3. Tyler’s dad hit him for the first time when he was 6 years old. Tyler had been mimicking the moves of the dancers on television, and his dad angrily struck him, saying no son of his would grow up to be a fag. Throughout the rest of his childhood, Tyler learned to act tough, to pretend to be interested in sports, and to always talk about the girls he liked, because the moment his dad saw any sort of “weakness” or femininity, Tyler ended up hit. When Tyler was 12, Tyler’s mother told him to just wait until he was 18, then he could finally be himself out on his own, but that seemed like an eternity away, and his nose was bloody now from the latest blow, and he wondered if the world would be a better place without him in it.
  4. Jacqueline knew it was dangerous to walk home by herself, she’d heard the stories. But it was midnight and she had to work in the morning, and she didn’t want to  stay out with her friends until the club closed. Tonight she was in a gorgeous black dress with heels, and she had on a gorgeous blonde wig with red fingernails and lipstick; she felt like a million bucks. In the morning, she would just be Jack again and back at her desk job, where her coworkers had no idea she was really a woman inside. Jacqueline stepped into the crosswalk in front of her building when the car hit her. She never knew who it was inside it, but she hit the ground and moments later felt the car back over her again, and then again before it drove away. She heard the man yell “FAG!” as he drove away, and then she fell unconscious, head bleeding and bones broken. She lay there for several minutes before someone noticed and called the ambulance.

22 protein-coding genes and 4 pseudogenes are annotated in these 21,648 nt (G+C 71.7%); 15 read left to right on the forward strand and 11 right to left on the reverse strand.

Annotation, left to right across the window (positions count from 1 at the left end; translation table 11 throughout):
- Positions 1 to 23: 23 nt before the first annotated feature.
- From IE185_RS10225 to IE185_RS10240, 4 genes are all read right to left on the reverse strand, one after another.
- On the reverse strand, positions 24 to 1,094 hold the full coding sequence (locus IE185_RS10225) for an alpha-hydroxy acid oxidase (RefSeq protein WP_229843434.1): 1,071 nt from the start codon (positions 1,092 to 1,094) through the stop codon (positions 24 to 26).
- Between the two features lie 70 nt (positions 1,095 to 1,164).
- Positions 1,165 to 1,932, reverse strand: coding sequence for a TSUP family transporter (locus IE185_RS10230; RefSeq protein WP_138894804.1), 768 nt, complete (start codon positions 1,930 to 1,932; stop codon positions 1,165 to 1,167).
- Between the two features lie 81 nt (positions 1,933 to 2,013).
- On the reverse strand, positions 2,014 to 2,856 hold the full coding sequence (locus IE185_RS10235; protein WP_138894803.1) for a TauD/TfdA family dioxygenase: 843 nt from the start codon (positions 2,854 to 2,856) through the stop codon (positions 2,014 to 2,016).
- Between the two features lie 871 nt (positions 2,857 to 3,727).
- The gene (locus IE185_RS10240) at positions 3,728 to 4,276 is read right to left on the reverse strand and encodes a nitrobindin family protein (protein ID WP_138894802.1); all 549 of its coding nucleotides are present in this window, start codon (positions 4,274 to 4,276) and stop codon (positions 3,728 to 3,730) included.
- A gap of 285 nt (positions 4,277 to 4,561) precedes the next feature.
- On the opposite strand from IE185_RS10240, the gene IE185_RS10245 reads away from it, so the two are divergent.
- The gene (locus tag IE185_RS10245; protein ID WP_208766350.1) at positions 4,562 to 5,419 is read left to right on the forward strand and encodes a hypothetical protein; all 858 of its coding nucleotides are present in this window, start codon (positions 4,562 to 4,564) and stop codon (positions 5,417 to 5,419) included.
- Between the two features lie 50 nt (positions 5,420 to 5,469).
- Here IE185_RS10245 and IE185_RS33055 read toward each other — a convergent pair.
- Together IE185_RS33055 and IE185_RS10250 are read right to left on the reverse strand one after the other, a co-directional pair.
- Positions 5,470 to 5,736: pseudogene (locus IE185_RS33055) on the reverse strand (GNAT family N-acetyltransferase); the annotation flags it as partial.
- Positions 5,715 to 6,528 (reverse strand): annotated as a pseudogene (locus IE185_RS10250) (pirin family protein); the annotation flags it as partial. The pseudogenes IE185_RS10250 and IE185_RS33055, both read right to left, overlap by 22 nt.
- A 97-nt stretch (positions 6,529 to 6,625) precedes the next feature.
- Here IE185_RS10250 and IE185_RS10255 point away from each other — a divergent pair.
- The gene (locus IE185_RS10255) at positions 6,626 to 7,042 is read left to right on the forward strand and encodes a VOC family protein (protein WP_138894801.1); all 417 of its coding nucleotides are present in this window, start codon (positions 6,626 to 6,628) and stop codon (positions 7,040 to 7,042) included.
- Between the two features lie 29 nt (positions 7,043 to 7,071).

5. Alison looked at the picture of her wife and newborn son on her desk at work and she smiled. She had never believed a life like this was possible, her legally married with a son at home, in a beautiful apartment in the city and with a job as a paralegal that she loved. That afternoon, she was called into the Human Resources office, where the director informed her that there had been… complaints… (there had been such weight to that word) about Alison flaunting her lifestyle in the office. It was bad for morale, she was told, and it was affecting productivity. The company regretted it, she was told, but they felt it was best for Alison to pack up her things and look for work in an environment that was more supportive of Alison’s lifestyle (that word again). Alison placed her family picture in the cardboard box of belongings and walked out, tears streaming down her face.

At this point in my life, I know hundreds of LGBT people. Very few of those I know have been the victims of violent or blatant hate crimes. But nearly everyone I know has experienced discrimination in some form for being gay–the dirty looks from people on the street, the hateful words from family members, or the refusal of service at a restaurant. It has never been easier for LGBT people to find love and acceptance. But hate crimes still happen, and our history is full of them. It’s important to talk about them, to understand where we come from, and to open dialogues about the dangers we face.

Because every human deserves to feel safe and to have basic protections in place.